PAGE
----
Standard off-the-shelf connectors for digital data transfer may not be able to withstand deployment in harsh environments, so overmolded connectors might be necessary. These connectors may also create mechanical interference if not selected early in the design process.

Power handling is another important point, and it’s important to consider the voltage/current ratings for a connector alongside reliability and form factor. Physically smaller connectors may have limited power handling capability, making them unsuitable for certain applications.

Other important aspects like insulation materials and geometry of available connectors will dictate the voltage rating. These electrical parameters will drive the required form factor for the connector, which then should drive the mechanical design of the system.

Improper Termination

Connector termination defines how a connector is attached to individual conductors, whether discrete wires or jacketed cable. The termination style used in a connector may affect the connector’s ability to be sealed against the external environment, as well as its mechanical strength. Termination method can also impact assembly and manufacturability, and the final decision on contact type should be made after a thorough DFM review and discussion with the manufacturer or assembler.

If waiting until a design is finished to select connectors, the available connectors may not provide the termination style needed to ensure high reliability. When available space is limited, certain connectors may not fit in the design, or they may be costly to assemble. Just as is the case in other aspects of electronics design, a thorough DFM review early in the design process can help a design team select the best connectors for their application.

Select Connectors Early and Avoid Redesigns

A problem in any of the above areas could trigger a costly redesign, and the extent of any required redesign could vary widely. This could be as simple as moving an opening in the device enclosure, or it could require extensive redesigns of system components, including circuit boards and cable assemblies. The risks involved are clearly significant, but they can be eliminated by looking at mechanical aspects of your system early.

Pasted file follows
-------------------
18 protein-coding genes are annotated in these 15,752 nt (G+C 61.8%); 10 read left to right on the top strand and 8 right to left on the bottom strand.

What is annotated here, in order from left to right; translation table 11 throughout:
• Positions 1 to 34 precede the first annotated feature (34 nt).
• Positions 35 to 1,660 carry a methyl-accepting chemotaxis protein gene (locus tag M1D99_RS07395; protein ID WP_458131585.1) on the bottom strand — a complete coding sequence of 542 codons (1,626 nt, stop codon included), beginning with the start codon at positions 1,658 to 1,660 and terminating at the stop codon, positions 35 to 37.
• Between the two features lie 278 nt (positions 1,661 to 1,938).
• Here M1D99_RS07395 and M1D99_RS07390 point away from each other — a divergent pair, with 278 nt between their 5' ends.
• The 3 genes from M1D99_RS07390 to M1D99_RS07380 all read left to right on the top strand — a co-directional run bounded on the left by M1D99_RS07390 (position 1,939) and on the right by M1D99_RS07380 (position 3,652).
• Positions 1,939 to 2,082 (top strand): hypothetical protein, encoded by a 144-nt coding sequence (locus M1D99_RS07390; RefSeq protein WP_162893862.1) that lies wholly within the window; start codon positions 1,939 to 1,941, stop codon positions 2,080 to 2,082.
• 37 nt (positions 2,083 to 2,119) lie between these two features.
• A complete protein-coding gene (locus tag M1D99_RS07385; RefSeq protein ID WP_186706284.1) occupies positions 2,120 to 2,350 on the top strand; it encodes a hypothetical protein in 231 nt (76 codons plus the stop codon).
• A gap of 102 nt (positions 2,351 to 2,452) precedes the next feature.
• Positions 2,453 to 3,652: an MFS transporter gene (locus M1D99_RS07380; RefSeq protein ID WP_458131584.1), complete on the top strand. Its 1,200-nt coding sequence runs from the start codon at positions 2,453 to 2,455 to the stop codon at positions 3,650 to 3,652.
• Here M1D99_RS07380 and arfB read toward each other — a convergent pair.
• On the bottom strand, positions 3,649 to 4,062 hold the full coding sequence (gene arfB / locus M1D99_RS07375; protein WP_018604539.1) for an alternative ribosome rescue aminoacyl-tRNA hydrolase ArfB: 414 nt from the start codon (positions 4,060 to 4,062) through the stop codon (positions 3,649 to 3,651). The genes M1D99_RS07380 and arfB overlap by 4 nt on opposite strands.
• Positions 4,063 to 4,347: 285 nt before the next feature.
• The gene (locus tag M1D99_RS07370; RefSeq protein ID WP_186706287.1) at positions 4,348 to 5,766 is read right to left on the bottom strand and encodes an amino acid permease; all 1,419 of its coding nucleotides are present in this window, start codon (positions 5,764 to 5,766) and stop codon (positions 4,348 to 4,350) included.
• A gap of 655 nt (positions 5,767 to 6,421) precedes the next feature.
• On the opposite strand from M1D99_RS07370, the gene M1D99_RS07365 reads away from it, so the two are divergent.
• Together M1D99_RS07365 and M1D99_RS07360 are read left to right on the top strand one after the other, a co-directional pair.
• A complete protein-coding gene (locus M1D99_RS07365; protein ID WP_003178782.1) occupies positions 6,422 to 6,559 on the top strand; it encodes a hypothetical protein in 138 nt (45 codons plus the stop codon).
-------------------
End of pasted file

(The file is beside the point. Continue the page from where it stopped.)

Because connectors are such a major determinant of reliability, it’s best to approach connector design and selection at the beginning of system design. In some cases, you may be constrained to a standardized form factor, and this constraint should drive the system’s mechanical and electrical design. When there’s some freedom to select a connector, a decision to use a standard or custom connector/cable assembly should be made early.

When you need rugged connectors for robot design and engineering that can withstand deployment in harsh environments, look to NorComp for standardized or customizable interconnect solutions. NorComp's product lines are Rugged Environment Certified (REC) and are ideal for use in robotics, military, industrial equipment, and other demanding applications. Contact NorComp today to learn more about our standard or custom interconnect solutions.

Sometimes you can't afford to redesign for any existing connectors and need a custom solution to finish your design.